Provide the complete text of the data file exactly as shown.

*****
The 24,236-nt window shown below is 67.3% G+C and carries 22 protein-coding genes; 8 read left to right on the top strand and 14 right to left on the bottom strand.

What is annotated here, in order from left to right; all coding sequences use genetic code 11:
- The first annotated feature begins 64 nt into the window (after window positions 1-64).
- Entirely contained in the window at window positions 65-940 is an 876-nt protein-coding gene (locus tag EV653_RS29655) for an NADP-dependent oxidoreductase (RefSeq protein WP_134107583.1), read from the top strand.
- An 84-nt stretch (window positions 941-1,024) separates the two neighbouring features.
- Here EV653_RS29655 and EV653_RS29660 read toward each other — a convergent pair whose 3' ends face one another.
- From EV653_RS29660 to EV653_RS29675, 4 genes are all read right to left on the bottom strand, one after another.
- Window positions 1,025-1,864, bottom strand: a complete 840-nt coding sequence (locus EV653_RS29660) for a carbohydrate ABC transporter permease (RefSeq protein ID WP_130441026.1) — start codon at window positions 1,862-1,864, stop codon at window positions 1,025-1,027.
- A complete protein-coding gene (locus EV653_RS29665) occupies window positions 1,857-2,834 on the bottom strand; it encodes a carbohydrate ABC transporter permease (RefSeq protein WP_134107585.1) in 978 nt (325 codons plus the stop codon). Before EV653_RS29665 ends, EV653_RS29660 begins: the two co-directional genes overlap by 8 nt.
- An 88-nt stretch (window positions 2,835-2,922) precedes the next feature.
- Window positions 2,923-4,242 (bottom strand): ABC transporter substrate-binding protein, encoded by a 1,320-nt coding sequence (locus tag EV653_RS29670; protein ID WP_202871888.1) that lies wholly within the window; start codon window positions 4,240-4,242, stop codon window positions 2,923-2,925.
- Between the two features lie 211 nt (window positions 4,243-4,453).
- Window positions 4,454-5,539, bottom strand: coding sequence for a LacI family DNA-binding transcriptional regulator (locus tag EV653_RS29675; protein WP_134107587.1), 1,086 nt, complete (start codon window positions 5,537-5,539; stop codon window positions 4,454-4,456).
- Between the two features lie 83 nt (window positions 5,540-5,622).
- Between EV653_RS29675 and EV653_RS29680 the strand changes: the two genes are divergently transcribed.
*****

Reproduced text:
The 24,236-nt window shown below is 67.3% G+C and carries 22 protein-coding genes; 8 read left to right on the top strand and 14 right to left on the bottom strand.

What is annotated here, in order from left to right; all coding sequences use genetic code 11:
- The first annotated feature begins 64 nt into the window (after window positions 1-64).
- Entirely contained in the window at window positions 65-940 is an 876-nt protein-coding gene (locus tag EV653_RS29655) for an NADP-dependent oxidoreductase (RefSeq protein WP_134107583.1), read from the top strand.
- An 84-nt stretch (window positions 941-1,024) separates the two neighbouring features.
- Here EV653_RS29655 and EV653_RS29660 read toward each other — a convergent pair whose 3' ends face one another.
- From EV653_RS29660 to EV653_RS29675, 4 genes are all read right to left on the bottom strand, one after another.
- Window positions 1,025-1,864, bottom strand: a complete 840-nt coding sequence (locus EV653_RS29660) for a carbohydrate ABC transporter permease (RefSeq protein ID WP_130441026.1) — start codon at window positions 1,862-1,864, stop codon at window positions 1,025-1,027.
- A complete protein-coding gene (locus EV653_RS29665) occupies window positions 1,857-2,834 on the bottom strand; it encodes a carbohydrate ABC transporter permease (RefSeq protein WP_134107585.1) in 978 nt (325 codons plus the stop codon). Before EV653_RS29665 ends, EV653_RS29660 begins: the two co-directional genes overlap by 8 nt.
- An 88-nt stretch (window positions 2,835-2,922) precedes the next feature.
- Window positions 2,923-4,242 (bottom strand): ABC transporter substrate-binding protein, encoded by a 1,320-nt coding sequence (locus tag EV653_RS29670; protein ID WP_202871888.1) that lies wholly within the window; start codon window positions 4,240-4,242, stop codon window positions 2,923-2,925.
- Between the two features lie 211 nt (window positions 4,243-4,453).
- Window positions 4,454-5,539, bottom strand: coding sequence for a LacI family DNA-binding transcriptional regulator (locus tag EV653_RS29675; protein WP_134107587.1), 1,086 nt, complete (start codon window positions 5,537-5,539; stop codon window positions 4,454-4,456).
- Between the two features lie 83 nt (window positions 5,540-5,622).
- Between EV653_RS29675 and EV653_RS29680 the strand changes: the two genes are divergently transcribed.